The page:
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April 16, 2008


Web Part Event Firings and Why You Shouldn’t Have Code in the Constructor

So I’m working on an end user focused blog post about the difference between closing (Close) and deleting (Delete) a web part. In the middle of that I realized that although we’ve been told that the web part still runs when you close a web part on a page, we’ve not been told what still runs in the web part. So I fire up Visual Studio and I create the world’s dumbest web part. (There should be a competition.) All this web part does is log each time any one of the methods that can be overridden is called. Essentially any time the web part receives any sort of action. I run the web part in WSS v3 and I get the following results:

Adding Regular Load Minimized Closing Closed
Constructor Constructor Constructor Constructor Constructor
Constructor ResolveAdapter ResolveAdapter ResolveAdapter Missing: Dispose
ResolveAdapter OnInit OnInit OnInit  
OnInit TrackViewState TrackViewState TrackViewState  
TrackViewState HasControls OnLoad HasControls  
OnLoad OnLoad EnsureChildControls OnUnload  
EnsureChildControls EnsureChildControls ResolveAdapter Missing: Dispose  
ResolveAdapter ResolveAdapter CreateChildControls    
CreateChildControls CreateChildControls OnPreRender    
OnPreRender OnPreRender SaveViewState    
SaveViewState SaveViewState HasControls    
HasControls HasControls RenderControl    
RenderControl RenderControl Render    
Render Render RenderBeginTag    
RenderBeginTag RenderBeginTag AddAttributesToRender    
AddAttributesToRender AddAttributesToRender RenderContents    
RenderContents RenderContents RenderChildren    
RenderChildren RenderChildren RenderEndTag    
RenderEndTag RenderEndTag OnUnload    
OnUnload OnUnload Dispose    
Dispose Dispose      

There are a couple of things to note here. First, in the Adding scenario – when the web part is being added to the page, two instances of the web part are created but only one of them has events fired against it. You’ll have to trust me that it’s only one instance that’s being used. This means we’ve got one Dispose method call that’s missing. i.e. Web Parts must implement IDisposable which is the Dispose method and the dispose method should be called every time the web part is created. When I get to the closed scenario is where it gets bad. When you’re closing the web part and when the web part is closed you only get one constructor – but never a dispose.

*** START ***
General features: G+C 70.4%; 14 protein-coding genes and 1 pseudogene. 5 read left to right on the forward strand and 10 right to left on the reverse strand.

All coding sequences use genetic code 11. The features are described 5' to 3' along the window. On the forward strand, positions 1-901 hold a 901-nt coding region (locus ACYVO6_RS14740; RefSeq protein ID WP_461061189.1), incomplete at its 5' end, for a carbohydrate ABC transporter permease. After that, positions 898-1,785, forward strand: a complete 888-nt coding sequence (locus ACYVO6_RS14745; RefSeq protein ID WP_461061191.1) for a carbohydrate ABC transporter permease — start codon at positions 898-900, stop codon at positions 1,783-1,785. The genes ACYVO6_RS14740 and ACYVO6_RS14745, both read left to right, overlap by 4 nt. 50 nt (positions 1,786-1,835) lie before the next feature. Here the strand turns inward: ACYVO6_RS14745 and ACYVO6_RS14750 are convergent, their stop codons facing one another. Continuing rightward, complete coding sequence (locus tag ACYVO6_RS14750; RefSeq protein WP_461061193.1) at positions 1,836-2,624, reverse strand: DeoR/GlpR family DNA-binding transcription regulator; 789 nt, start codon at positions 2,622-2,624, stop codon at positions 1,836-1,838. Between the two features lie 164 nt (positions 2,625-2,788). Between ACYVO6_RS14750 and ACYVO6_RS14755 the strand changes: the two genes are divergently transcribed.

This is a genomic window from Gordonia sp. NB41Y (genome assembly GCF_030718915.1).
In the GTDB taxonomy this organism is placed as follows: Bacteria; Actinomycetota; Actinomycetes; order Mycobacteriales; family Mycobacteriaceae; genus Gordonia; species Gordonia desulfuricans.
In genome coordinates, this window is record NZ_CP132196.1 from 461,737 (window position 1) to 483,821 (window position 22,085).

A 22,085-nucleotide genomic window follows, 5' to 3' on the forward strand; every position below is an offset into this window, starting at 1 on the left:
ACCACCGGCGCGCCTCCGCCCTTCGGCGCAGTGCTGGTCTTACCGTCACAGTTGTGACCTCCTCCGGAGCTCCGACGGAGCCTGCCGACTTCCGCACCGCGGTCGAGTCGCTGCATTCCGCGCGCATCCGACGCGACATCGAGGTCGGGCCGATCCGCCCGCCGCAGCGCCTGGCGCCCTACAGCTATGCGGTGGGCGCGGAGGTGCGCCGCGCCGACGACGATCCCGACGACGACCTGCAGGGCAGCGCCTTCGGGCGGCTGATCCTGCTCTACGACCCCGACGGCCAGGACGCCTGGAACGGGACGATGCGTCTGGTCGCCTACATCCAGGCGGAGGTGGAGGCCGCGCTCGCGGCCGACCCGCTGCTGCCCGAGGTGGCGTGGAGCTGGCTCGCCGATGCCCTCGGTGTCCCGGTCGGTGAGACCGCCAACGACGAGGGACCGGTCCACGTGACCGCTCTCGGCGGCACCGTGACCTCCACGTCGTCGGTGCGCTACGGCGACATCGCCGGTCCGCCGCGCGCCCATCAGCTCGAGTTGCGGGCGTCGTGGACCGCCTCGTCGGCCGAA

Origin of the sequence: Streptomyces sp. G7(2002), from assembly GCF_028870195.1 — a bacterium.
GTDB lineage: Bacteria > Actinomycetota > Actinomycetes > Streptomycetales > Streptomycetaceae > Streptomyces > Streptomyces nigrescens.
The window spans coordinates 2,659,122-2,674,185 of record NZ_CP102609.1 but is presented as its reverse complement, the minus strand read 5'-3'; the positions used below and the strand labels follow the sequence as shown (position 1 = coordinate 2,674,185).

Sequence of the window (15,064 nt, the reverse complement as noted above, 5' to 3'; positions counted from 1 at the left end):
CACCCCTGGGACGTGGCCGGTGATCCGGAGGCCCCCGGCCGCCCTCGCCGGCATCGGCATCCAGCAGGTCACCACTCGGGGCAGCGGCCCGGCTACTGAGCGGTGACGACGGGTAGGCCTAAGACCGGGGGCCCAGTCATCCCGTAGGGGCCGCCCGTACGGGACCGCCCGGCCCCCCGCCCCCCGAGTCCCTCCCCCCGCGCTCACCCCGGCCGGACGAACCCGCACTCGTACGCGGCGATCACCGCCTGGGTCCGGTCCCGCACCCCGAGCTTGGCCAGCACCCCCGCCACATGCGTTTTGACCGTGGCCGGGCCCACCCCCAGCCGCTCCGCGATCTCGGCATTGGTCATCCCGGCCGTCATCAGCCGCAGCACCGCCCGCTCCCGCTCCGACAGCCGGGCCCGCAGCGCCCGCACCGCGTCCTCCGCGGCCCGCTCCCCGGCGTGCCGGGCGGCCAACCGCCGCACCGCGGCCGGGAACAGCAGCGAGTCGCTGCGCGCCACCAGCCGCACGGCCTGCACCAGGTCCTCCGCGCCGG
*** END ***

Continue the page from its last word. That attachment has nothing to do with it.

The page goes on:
By the way, please don’t get too hung up on the order of events here. You’ll see that HasControls fired twice in the Regular Load scenario – that’s pretty normal to have some slight variations in timing that cause a few extra or fewer calls. This might serve as a rough framework but it’s not the final word on event firing. (You’ve been warned.)

Back to our story… what does all of this mean? Well, let me first say that I’ve had several folks who’ve asked me questions via email over the years and when it comes to be parts I always encourage them to move code out of the constructor and into OnInit or one of the other functions. In Web Part land there’s just not enough spun up at constructor time for things to work all the time. I’ve had more than a few folks say that their web parts magically started working once they moved code back into OnInit. So again, what does this mean?

Essentially, unless you’ve got a good reason, don’t use the Web Part’s constructor. I’ve seen problems with web parts that use it and this latest data seems to show that the dispose method doesn’t always get called – in some cases you’ll get a constructor call but no Dispose. However, in every case if OnInit is called there seems to be an Dispose call.

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